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Peacock Alley: The Pride of Vine Street

Decades before Capitol Records arrived on Vine Street, the block north of Hollywood Boulevard was projected to be Peacock Alley, a high-class fashion district.

Vine Street
Vine Street, circa 1940, looking south to Yucca Street

Its trendsetter: Jean Swartz. The couturier—whose creations were “as modern as tomorrow”—opened her headquarters in 1931 at the southeast corner of Yucca Street.

The two-story Streamline Moderne was the first structure built in a collection of specialty shops designed by architect Henry L. Gogerty (who previously did the nearby Yucca-Vine Tower, as well as the Hollywood Playhouse with his former partner Carl Jules Weyl).

Gogerty’s vision for the Alley was distinctive: sidewalks with “acid-stained colors” and palm trees planted every 30 feet (see photo below). Halfway between each, inset in the pavement would be glazed terra cotta tiles of life-size peacocks. Walking north from Hollywood Boulevard to Yucca, the brilliantly-colored birds also appeared to strut.

At the end of Peacock Alley, the Jean Swartz Building’s large windows were tailored to “stage bewildering displays of new fashions.”

Indeed, as the exclusive designer for “women of distinction,” Swartz earned a reputation for made-to-measure gowns, coats, suits, and wraps.

However, after less than a year in business, the Hollywood location fell out of style. Swartz vacated, yet the new owners refused to remove her name from the building.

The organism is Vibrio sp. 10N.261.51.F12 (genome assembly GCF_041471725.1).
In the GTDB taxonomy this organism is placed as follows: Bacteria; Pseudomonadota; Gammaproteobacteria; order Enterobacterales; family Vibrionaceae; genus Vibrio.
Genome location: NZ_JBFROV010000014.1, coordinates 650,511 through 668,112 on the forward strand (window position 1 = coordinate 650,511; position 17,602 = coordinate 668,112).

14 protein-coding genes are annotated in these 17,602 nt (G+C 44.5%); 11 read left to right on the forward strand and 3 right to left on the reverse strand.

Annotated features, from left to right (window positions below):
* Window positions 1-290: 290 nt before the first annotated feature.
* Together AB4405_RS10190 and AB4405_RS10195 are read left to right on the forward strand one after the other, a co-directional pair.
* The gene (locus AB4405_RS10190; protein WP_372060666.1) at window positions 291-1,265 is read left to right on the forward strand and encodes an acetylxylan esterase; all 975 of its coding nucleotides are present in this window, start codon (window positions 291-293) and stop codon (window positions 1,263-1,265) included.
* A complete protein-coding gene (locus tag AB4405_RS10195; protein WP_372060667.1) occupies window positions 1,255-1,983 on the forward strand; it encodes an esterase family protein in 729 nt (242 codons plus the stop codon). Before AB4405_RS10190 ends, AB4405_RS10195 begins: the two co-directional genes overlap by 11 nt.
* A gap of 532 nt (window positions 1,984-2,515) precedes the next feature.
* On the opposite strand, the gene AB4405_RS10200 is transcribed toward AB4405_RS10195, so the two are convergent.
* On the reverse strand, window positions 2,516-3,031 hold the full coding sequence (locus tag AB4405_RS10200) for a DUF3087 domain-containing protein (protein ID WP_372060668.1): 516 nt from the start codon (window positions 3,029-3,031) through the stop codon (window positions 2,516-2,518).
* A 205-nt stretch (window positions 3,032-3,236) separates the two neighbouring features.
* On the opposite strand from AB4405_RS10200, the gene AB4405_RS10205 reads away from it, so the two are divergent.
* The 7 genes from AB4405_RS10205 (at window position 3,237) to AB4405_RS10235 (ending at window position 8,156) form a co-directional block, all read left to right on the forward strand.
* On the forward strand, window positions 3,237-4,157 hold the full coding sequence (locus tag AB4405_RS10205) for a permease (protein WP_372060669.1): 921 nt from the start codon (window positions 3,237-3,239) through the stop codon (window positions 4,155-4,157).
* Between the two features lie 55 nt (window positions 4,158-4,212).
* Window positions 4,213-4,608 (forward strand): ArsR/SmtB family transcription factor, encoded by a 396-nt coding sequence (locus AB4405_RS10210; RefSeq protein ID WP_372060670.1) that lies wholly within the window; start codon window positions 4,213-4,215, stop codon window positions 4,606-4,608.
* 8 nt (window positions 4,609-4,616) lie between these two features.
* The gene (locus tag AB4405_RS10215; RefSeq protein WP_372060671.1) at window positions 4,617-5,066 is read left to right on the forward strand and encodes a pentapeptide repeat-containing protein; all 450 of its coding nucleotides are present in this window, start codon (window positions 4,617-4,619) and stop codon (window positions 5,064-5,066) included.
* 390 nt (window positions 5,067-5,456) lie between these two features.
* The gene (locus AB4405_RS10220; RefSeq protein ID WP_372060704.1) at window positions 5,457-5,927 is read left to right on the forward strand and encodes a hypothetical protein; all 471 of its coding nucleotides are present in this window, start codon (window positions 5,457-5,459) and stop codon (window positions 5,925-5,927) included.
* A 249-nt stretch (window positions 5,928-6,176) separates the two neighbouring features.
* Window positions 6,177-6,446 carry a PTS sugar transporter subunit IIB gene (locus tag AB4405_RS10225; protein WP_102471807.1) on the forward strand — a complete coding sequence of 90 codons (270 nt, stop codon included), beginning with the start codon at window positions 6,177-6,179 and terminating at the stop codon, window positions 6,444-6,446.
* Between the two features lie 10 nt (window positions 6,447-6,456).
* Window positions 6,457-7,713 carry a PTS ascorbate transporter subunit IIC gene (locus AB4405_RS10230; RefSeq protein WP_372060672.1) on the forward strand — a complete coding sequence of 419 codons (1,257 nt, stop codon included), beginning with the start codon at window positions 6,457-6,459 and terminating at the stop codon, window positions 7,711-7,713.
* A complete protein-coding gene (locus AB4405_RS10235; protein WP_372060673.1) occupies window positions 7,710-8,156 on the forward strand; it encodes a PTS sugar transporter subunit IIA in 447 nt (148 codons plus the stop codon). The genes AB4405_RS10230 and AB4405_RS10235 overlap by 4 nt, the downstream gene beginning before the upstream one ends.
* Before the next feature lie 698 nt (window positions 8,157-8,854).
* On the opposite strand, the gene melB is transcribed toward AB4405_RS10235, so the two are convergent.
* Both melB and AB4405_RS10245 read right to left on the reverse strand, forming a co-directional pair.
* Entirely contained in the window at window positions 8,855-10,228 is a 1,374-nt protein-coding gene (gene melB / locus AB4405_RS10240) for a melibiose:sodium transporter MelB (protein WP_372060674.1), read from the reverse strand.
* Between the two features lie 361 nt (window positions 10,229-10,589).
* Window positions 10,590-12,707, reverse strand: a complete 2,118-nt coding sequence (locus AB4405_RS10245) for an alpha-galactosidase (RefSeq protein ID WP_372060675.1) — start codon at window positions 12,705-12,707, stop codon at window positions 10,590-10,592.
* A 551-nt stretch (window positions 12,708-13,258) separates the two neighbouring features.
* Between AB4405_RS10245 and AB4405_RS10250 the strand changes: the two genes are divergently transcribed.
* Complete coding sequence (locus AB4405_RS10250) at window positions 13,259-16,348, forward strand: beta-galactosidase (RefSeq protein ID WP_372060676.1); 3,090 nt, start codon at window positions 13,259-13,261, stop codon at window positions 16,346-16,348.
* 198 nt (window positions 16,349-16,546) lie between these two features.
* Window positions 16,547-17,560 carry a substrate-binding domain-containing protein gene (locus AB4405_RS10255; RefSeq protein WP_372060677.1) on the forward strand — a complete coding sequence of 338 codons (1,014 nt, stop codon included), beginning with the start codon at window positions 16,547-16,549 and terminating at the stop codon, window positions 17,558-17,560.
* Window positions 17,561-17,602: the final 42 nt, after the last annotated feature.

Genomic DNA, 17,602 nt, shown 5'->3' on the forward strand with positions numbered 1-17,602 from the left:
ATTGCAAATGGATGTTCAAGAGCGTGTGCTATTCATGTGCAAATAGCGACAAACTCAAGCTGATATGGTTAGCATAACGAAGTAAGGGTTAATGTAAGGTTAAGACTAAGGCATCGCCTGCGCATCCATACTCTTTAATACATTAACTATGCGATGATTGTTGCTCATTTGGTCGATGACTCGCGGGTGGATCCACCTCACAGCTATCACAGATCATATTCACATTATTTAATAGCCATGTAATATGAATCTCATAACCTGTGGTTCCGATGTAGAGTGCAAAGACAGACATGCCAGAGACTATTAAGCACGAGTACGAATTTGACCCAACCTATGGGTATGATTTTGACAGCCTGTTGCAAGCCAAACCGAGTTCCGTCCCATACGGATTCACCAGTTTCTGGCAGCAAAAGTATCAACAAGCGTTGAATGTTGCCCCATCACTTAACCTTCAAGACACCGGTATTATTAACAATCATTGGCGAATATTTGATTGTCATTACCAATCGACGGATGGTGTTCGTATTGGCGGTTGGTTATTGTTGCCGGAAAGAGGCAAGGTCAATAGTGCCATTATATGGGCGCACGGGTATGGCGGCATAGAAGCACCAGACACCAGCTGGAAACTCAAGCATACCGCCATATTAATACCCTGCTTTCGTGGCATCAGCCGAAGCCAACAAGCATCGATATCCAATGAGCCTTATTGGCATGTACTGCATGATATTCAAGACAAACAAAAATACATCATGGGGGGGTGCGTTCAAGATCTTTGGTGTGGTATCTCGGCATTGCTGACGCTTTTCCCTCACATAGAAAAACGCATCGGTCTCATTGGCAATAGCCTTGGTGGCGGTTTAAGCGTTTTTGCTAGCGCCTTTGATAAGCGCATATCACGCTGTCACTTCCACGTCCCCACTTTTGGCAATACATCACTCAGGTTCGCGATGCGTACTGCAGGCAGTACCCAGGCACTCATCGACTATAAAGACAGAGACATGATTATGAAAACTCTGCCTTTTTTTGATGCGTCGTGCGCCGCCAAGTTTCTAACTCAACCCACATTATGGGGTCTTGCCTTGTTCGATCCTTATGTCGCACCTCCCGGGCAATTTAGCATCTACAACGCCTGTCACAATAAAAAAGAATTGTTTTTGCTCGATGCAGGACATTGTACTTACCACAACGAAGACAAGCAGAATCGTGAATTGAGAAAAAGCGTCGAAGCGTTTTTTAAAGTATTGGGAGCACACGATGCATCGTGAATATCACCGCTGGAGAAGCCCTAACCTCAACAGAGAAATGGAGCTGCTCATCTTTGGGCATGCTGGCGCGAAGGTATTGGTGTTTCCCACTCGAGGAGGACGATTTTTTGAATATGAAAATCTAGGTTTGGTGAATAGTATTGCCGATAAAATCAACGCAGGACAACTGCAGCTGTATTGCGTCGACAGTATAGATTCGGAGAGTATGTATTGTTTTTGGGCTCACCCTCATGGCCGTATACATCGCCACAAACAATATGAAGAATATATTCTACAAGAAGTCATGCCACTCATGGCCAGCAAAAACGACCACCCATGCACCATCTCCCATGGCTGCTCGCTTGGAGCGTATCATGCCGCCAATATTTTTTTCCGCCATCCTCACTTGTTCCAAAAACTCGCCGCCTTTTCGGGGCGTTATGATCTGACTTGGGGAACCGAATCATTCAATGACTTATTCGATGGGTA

In January 1932, she took out a newspaper ad announcing her Beverly Hills salon “has no connection whatsoever with the shop on Vine Street, who purchased only the remainder of the old and obsolete garments.” And three months later, they went bankrupt.

Everything inside the headquarters was auctioned off: Singer power sewing machines, electric fur machine, crystal chandeliers, marble and bronze urns, dressing mirrors, work tables, and display cases.

By this time—several years into the Depression—Peacock Alley was no longer the pride of Vine Street. The extravagant project was abandoned, making its first concept, the Jean Swartz Building, also its last.

Now part of the Capitol Records Complex, the fashionable corner’s windows are used to commemorate Nat King Cole, whose record sales funded “The House That Nat Built.”

Capitol Records building
The Jean Swartz Building, with Capitol Records in the background (2022)


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